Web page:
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Gareth Twose

Lorine Niedecker: Collected Works. Edited by Jenny Pemberthy. pub. University of California Press. 2002.

For a poet, finding a style takes time. A style is not ever obvious or inevitable. The classic model for mapping a poet’s style is a developmental process one, so that poetic style is described using the metaphor of evolution. Poets, like all artists, have periods, they grow, they ‘evolve’. Typically, too, early work is described as apprentice work. This is often ‘derivative’ or ‘imitative’. Then the poet develops, finds his or her voice, and moves into a ‘mature’ phase of writing. This is when s/he produces work on which his/her critical reputation rests, work that is ‘original’ and recognisably distinctive. Often this is followed by ‘late’ work, which doesn’t quite match the intensity of the earlier work, and therefore represents a relative decline. This developmental model is underpinned by psychoanalytic thinking about emotional development. In a sense, the poet or artist is like the rebellious adolescent: s/has to overthrow his/her strong precursors. This is the Bloomian idea of the anxiety of influence. The poet has to learn to be himself/herself and in doing so becomes more adult as an artist, a grown-up. A typical articulation of this idea comes from the American critic Helen Vendler:

To find a personal style is, for a writer, to become adult. Much in the formation of style takes place relatively unconsciously: in both random and directed reading, the young poet is insensibly drawn to some predecessors, finds others uninteresting, is unaware as yet of one soon to be discovered, rejects others as unappealing. But the ultimate style of a poet is partly chosen (often in rebellion against available discourses)…(2003:2)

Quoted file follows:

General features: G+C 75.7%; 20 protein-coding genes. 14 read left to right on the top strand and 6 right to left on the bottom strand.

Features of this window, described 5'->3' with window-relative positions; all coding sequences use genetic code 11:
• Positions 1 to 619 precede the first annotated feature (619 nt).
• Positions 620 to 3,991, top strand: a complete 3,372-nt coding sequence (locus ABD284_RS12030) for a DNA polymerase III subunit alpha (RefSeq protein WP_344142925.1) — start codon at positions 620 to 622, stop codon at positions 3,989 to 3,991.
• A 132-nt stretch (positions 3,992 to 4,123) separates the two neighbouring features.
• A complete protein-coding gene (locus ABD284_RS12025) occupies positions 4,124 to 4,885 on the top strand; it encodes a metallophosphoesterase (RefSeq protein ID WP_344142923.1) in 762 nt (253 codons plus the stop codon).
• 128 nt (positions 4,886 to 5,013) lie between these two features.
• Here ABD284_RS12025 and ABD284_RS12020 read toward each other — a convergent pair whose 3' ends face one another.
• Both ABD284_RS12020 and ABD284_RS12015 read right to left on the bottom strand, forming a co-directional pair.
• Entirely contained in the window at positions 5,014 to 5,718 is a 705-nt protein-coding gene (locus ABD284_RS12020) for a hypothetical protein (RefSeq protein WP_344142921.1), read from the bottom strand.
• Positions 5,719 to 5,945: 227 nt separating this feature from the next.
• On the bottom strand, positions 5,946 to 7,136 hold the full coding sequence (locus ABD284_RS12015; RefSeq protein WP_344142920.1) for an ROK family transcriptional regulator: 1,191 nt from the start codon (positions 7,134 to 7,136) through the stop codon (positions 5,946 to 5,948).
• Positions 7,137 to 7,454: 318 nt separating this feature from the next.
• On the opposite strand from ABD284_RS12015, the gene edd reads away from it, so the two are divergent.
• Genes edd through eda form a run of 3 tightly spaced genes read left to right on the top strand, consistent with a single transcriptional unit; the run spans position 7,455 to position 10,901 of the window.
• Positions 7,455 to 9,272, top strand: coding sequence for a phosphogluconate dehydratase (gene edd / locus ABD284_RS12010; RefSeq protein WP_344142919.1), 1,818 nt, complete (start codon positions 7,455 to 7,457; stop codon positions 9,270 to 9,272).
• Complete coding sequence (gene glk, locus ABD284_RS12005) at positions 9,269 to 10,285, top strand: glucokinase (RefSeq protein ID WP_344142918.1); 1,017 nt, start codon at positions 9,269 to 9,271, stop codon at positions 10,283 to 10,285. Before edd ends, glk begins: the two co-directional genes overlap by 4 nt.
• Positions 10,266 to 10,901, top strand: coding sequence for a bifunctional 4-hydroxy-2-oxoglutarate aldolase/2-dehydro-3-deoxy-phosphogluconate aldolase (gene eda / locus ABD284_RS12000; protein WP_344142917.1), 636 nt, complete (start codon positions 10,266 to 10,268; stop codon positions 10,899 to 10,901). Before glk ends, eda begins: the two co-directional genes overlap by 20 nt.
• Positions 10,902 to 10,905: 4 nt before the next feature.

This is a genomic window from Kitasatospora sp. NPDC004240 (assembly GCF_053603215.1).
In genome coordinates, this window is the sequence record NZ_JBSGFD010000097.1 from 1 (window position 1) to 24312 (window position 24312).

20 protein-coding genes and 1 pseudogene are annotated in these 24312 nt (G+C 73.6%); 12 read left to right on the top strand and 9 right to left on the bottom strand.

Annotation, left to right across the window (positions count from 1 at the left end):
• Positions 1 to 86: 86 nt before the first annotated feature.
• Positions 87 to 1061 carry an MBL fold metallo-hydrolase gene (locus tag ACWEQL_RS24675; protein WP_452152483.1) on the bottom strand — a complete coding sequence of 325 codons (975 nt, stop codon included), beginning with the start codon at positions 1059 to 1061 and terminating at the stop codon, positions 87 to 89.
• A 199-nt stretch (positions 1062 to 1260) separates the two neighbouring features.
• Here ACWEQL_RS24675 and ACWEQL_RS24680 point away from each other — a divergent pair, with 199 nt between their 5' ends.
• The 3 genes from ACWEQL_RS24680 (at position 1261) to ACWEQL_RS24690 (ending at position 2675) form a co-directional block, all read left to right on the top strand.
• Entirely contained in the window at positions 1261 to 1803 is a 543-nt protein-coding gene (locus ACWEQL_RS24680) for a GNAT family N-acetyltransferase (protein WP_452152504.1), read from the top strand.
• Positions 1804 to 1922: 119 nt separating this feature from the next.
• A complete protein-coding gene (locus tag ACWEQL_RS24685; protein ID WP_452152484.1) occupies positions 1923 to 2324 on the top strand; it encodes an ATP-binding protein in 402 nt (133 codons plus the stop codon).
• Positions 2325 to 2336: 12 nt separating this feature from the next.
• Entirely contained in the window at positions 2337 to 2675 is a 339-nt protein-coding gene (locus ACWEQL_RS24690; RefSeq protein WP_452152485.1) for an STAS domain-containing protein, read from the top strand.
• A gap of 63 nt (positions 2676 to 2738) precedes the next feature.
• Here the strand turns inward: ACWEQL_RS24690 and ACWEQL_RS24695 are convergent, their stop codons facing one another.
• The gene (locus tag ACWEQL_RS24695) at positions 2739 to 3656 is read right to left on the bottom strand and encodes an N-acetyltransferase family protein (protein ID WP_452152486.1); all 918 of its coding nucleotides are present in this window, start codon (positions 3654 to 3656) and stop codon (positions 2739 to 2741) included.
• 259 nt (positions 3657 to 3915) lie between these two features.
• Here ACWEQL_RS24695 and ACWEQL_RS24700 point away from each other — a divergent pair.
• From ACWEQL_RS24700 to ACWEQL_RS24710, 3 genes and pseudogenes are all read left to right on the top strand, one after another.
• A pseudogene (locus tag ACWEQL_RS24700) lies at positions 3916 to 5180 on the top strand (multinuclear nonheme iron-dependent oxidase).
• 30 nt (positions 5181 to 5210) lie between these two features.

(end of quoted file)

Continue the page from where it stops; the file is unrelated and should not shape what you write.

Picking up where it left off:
If we take a feminist perspective, however, we can see that the model needs to be gendered. For in the case of the woman writer, it is possible to argue that artistic development is more complicated because of social constraints, the greater difficulties in breaking free of social conventions. Feeling confident enough to be ‘yourself’ in public is often harder for women. Therefore, if we apply the developmental model to a female poet’s career trajectory, we can see that typically the early period lasts much longer and the mature period is very late arriving, if indeed it arrives at all. This was certainly the case historically. Think of Elizabeth Barrett Browning. She wrote very derivative subMiltonic poetry early in her career, stuff that included a thirteenth book of Paradise Lost (making her reliance on a male literary model absolutely explicit). The poetry on which her critical reputation rests, e.g., Sonnets from the Portuguese, Aurora Leigh, was produced relatively late in her career, by which time she was happily married and was financially secure. Christina Rossetti wrote devotional and children’s verse early in her career, it could be argued, as a respectable, acceptable alternative to being herself. Think also of Sylvia Plath, to take an extreme twentieth-century example. She only produced her best stuff – in Ariel – when in a sense she was free to go for broke. Just before her suicide. With women, then, there’s a case for arguing for a revised model, one in which relatively delayed or completely thwarted development is the ‘norm’. The smooth and somehow automatic progression implied by the male model of development is absent.

This developmental model of a writer’s career is particularly interesting to consider in the case of the still under-recognised but now important American poet Lorine Niedecker. Niedecker, (1903-1970), first publicly championed in this country by Donald Davie, who bracketed her with Bunting and the Objectivists, has been compared to Emily Dickinson: she was a great poet who apparently came from nowhere and apparently had an uneventful life. She lived on an island in the middle of a river in rural Wisconsin. However, as the introduction to
Collected Works makes clear, she had two very powerful literary mentors, both fairly major poets in their own right, Louis Zukofsky (with whom she had a short-lived sexual relationship) and Cid Corman. Both men acted as critics and readers of her poetry. This last fact is not incidental, I feel, when tracing her stylistic development.

Reading Niedecker’s
Collected Works in their entirety, one realises that the poetry for which she is widely known, namely the anthologised stuff, represents a relatively small proportion of the whole. The second thing one is struck by – and it is related to the first – is just how many different styles Niedecker had, how much stylistic variation is contained within the single oeuvre. As a poet, Niedecker has at least three styles - and these are different to an unusual degree.